Many people have asked me to tell them about my experience in Kenya and most of the time I found myself saying all over the same thing: “It is not quite easy to explain. It is all a matter of sensations that can be lived in the moment.” Africa is a huge continent and every state in it has a different culture, different language, different history even if they all look the same to us… Because in the end we like to generalize talking about safaris, lions, poverty or tribe villages… Africa is much more than that.
A year and a half ago I was in Rwanda for a documentary production and it was MY incredible first-time-in-(real)-Africa experience. I knew this second time around, it was going to be quite different even though I was still there for a documentary production, because this time it was entirely my project and my choice to go alone with my camera and my backpack. Destination: Kenya.
I spent a month in Ngong, at 6561 feet, less then 10 miles from Nairobi, at Anita’s Home, a rehabilitation center of the Koinonia Community managed by the Italian NGO Amani Onlus, where former street girls are taken care of and helped by being placed with other families. There, among nature and a peaceful environment, Grace Orsolato, who quit her job at Pirelli, has started a new chapter of her life, opening Get Together Girls, a tailoring school for those (girls) who grew up at Anita’s Home and, after completing school, were reintegrated into homes without any job security.
The six girls that are now fashion designers are between 18 and 23 years old. Apparently they were expecting an old lady to show up with a camera, so they were pretty excited to meet me and see that I look the same age as them. That’s a good starting point for them to be ok with the constant “mosquito” presence (a.k.a. my camera). I liked walking around Ollolua, the area where Anita’s Home is located, especially at the end of the work day in the tailoring school, where I could eventually meet some interesting characters – mostly children – who were very curious about my camera. When placing my tripod and camera to film either the green landscape or simply people walking or a car passing by, here they were, more children popped (literally) out of nowhere, approaching me as though they were playing the Red Light/Green Light game. Once they were close to me, the only thing that mattered for them was the camera. At least for the boys, because the girls kept staring at me, from head to toe, simply smiling. I don’t think it is possible for me to describe those smiles. They were sincere, curious, innocent and beautiful at the same time. When I said “Sasa” (Ciao) there was always someone replying “Poa” (Ciao)”.
Sometimes it was men who stopped by, asking where I was from and what was I filming. We would start talking for hours, different subjects, going from the reason that brought me to Kenya, to why they left their families that still live in the rural areas. Without even knowing it they gave me so many hints about their culture.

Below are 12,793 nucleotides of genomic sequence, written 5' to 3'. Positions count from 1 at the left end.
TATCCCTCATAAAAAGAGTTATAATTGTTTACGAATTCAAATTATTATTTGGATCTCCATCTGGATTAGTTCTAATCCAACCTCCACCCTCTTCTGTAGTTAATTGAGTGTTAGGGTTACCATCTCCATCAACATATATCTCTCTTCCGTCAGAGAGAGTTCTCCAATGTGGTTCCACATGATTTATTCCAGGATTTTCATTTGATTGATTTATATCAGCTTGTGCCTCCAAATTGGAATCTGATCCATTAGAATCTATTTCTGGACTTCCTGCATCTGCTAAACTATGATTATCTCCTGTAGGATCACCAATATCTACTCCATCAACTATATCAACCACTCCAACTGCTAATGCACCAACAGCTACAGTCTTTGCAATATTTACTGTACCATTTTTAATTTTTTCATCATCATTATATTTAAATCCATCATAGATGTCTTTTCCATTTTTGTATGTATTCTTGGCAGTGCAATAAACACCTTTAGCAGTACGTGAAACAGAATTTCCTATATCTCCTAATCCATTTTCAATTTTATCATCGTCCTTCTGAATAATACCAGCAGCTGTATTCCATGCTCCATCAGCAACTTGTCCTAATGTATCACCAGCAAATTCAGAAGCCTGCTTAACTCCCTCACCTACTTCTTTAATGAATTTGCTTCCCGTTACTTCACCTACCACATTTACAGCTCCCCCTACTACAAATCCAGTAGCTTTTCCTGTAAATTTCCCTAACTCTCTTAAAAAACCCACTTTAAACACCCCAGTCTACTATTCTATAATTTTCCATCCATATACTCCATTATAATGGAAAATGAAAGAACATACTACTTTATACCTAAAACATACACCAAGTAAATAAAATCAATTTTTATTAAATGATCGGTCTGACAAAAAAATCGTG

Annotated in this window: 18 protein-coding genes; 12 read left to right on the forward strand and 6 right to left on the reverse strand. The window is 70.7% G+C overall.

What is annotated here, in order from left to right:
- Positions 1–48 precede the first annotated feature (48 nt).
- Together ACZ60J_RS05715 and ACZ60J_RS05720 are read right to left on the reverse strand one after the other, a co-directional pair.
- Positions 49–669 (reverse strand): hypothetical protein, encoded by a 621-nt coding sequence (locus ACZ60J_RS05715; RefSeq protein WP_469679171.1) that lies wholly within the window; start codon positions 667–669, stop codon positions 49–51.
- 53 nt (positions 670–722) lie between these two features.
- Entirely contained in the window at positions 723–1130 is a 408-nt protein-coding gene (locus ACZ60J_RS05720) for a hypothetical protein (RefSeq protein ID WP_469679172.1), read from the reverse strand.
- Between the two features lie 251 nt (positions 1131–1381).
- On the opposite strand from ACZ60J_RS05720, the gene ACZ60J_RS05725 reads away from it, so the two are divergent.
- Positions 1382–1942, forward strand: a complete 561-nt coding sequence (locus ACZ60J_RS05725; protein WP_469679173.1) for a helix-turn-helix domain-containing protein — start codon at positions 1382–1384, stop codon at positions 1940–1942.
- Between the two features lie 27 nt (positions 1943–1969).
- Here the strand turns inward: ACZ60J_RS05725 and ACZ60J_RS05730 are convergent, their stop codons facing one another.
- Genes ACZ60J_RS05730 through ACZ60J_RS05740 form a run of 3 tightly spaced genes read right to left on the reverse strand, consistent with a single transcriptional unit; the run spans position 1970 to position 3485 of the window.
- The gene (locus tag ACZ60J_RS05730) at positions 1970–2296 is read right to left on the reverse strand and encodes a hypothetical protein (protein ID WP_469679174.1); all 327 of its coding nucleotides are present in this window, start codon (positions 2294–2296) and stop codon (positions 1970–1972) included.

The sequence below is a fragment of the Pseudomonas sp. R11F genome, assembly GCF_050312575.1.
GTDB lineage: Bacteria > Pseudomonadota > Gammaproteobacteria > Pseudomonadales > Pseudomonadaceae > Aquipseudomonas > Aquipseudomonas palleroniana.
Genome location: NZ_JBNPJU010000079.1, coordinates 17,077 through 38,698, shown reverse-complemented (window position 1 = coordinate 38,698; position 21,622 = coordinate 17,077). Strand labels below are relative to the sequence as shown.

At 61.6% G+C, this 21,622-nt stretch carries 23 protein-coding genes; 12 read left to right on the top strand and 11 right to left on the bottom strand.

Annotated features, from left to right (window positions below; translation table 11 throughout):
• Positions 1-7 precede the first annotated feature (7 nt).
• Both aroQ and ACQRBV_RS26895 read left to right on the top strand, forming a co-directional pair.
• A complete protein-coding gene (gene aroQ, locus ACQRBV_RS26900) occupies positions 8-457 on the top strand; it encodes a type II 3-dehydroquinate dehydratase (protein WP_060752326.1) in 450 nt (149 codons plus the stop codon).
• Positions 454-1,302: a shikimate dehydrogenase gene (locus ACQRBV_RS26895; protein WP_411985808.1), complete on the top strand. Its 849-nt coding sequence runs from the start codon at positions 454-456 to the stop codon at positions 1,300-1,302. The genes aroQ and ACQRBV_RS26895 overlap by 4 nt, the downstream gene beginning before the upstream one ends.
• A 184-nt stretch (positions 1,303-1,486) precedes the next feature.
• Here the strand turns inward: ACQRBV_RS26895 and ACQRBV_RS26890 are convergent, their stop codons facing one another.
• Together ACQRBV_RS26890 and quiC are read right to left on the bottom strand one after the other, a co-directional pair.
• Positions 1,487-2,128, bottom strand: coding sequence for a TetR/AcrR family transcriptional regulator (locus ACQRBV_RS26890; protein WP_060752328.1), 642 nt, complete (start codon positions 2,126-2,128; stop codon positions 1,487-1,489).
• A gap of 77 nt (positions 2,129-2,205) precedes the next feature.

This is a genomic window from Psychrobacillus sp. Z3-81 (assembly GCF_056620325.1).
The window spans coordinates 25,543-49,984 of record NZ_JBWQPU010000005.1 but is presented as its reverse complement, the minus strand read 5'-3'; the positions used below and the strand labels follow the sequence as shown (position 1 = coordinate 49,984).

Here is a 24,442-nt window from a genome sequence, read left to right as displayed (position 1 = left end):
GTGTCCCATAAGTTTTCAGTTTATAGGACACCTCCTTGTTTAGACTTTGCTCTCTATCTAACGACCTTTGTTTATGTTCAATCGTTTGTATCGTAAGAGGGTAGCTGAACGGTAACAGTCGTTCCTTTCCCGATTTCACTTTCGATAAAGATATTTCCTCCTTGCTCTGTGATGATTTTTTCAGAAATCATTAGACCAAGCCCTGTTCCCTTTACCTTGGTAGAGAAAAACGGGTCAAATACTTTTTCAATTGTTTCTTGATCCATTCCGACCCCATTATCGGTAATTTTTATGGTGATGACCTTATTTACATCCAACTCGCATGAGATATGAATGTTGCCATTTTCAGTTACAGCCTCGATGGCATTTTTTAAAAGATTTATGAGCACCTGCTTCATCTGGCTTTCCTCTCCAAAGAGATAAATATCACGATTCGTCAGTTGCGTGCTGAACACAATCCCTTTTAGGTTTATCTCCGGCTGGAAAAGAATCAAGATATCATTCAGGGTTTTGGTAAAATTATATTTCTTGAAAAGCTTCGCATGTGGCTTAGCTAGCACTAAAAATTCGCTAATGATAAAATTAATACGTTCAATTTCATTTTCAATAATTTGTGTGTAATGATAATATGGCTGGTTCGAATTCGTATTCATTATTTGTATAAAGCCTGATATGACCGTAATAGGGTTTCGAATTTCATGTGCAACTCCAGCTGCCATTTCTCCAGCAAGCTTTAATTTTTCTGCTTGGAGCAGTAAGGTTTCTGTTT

When I talk about sensations, that’s exactly what I mean. From the people you shake hands with to the ones you smile to, from the colors you see around you to the difference frafgrances, even to the food you taste. Passing across the market in Riruta Satellite, a suburb of Nairobi, there are tons of wooden stands that sell everything: from fruit to vegetables, from shoes to clothes, from radio to scratch cards for the cellphone credit, from ugali flower (a white polenta) to a normal bar of soap to wash clothes. And there, every day, several mamas are cooking mandaze (fried dough), chapati (like the Italian piadina or the Mexican tortilla, only much tastier) and of course samosa. One of the best ways to approach a culture as an Italian living abroad is always through the food and I can’t act differently now that I am here in Kenya. If someone offers you food, you accept it and try it. It is a sign that you respect others for welcoming you into their house. If there is something I love about Kenyans it is how comfortable they make you feel. A glass of chai (yes, the American called chai tea latte) and quality time with people you’ve just met are unique and satisfying. Yes, quality time.
Time is such a relative concept! If there is one thing I’ve been told by Kenyans it’s that Europeans and Americans just think about work non-stop and they do everything everyday too fast. The concept of hurrying it up does not exist in Africa. People simply take their time to go to work, to reach a destination, to talk, to eat. Pole Pole. Who cares if there’s traffic and you’re late? It happens. Big lesson learned to apply when I get back to LA.
So I think even more about taking everything slowly when I am on top of the Ngong Hills, and I am admiring one of the most amazing sunsets I’ve ever seen in my entire life. The wind is absolutely freezing cold and strong. But the view is breathtaking. On one side you have the view of Nairobi with its skyscrapers and slums, Ngong and the beautiful and green Karen, the city named after Karen Blixen who inspired the Oscar winning film Out of Africa. On the other side, the Rift Valley, the savanna with its animals and nature, alive but very silent. It’s almost dark down there. I sit and admire the panorama, on top of the hills for at least an hour. I take my time to look at the sun. It seems almost like even the sun is going down pole pole (piano piano) on this side of the world.
This is it for today…. tomorrow is another day. Out Of Africa – Part 2.
By Vanessa Crocini. Writer, Director and Producer of Get Together Girls – The Documentary
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Get Together Girls is the story of nine Kenyan former street girls who became fashion designers thanks to a project by Grazia, an Italian ex account manager.
Check out Vanessa story @ http://www.ganzomag.com/?p=1929